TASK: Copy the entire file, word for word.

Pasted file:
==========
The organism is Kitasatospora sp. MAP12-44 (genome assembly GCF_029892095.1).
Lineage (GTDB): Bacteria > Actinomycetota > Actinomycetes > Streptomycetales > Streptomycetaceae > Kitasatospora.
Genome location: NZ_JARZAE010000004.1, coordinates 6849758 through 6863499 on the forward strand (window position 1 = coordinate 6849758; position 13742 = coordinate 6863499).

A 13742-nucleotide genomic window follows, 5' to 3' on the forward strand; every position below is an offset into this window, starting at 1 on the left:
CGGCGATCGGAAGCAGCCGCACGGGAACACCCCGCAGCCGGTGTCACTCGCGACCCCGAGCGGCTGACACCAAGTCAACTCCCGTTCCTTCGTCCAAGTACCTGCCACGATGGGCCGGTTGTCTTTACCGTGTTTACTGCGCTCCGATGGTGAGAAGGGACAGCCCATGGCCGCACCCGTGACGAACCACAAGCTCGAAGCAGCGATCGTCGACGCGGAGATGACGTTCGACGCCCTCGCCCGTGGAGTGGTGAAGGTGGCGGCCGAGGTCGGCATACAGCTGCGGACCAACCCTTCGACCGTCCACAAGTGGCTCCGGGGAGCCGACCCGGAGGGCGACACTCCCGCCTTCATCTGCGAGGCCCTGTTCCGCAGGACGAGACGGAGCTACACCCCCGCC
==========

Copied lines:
The organism is Kitasatospora sp. MAP12-44 (genome assembly GCF_029892095.1).
Lineage (GTDB): Bacteria > Actinomycetota > Actinomycetes > Streptomycetales > Streptomycetaceae > Kitasatospora.
Genome location: NZ_JARZAE010000004.1, coordinates 6849758 through 6863499 on the forward strand (window position 1 = coordinate 6849758; position 13742 = coordinate 6863499).

A 13742-nucleotide genomic window follows, 5' to 3' on the forward strand; every position below is an offset into this window, starting at 1 on the left:
CGGCGATCGGAAGCAGCCGCACGGGAACACCCCGCAGCCGGTGTCACTCGCGACCCCGAGCGGCTGACACCAAGTCAACTCCCGTTCCTTCGTCCAAGTACCTGCCACGATGGGCCGGTTGTCTTTACCGTGTTTACTGCGCTCCGATGGTGAGAAGGGACAGCCCATGGCCGCACCCGTGACGAACCACAAGCTCGAAGCAGCGATCGTCGACGCGGAGATGACGTTCGACGCCCTCGCCCGTGGAGTGGTGAAGGTGGCGGCCGAGGTCGGCATACAGCTGCGGACCAACCCTTCGACCGTCCACAAGTGGCTCCGGGGAGCCGACCCGGAGGGCGACACTCCCGCCTTCATCTGCGAGGCCCTGTTCCGCAGGACGAGACGGAGCTACACCCCCGCC